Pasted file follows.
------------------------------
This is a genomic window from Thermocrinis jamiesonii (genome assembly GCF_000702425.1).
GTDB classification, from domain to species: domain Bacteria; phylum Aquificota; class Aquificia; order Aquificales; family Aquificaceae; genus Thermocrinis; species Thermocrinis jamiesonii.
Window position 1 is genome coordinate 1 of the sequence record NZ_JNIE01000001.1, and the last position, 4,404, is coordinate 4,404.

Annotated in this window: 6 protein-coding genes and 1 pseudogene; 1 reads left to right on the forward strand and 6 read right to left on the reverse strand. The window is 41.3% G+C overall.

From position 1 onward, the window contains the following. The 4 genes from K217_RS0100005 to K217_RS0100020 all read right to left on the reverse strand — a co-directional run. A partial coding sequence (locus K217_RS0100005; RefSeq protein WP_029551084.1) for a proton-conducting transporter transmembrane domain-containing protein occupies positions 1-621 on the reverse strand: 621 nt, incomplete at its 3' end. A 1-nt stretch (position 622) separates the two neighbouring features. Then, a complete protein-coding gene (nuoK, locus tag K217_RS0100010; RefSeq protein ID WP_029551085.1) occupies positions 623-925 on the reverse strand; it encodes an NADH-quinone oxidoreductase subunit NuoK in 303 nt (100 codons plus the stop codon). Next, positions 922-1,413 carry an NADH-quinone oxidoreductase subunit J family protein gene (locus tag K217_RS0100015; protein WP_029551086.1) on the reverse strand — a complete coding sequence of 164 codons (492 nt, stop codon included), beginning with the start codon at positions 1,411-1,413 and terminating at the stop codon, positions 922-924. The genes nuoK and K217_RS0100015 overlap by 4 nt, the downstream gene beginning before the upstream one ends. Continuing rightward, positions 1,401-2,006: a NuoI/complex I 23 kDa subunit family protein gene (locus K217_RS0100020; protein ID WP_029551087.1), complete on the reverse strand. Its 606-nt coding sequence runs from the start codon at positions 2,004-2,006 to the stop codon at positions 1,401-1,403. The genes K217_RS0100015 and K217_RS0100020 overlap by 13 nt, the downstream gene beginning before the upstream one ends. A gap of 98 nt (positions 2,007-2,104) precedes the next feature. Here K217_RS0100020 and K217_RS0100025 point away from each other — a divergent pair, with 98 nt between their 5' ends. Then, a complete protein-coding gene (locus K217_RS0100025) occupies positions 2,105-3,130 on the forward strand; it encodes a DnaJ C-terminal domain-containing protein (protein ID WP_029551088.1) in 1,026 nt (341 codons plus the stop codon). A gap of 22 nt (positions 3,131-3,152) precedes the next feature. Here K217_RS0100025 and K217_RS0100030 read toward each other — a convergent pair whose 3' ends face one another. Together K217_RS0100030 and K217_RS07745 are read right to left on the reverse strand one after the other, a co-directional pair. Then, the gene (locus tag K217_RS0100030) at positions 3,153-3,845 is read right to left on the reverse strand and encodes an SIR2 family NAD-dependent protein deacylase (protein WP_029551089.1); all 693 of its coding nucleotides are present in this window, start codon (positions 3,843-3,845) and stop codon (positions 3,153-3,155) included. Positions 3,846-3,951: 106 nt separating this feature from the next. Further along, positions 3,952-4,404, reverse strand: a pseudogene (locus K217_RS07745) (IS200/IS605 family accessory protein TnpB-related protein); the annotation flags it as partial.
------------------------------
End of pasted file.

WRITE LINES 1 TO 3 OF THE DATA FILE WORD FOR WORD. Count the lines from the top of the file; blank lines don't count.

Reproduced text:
This is a genomic window from Thermocrinis jamiesonii (genome assembly GCF_000702425.1).
GTDB classification, from domain to species: domain Bacteria; phylum Aquificota; class Aquificia; order Aquificales; family Aquificaceae; genus Thermocrinis; species Thermocrinis jamiesonii.
Window position 1 is genome coordinate 1 of the sequence record NZ_JNIE01000001.1, and the last position, 4,404, is coordinate 4,404.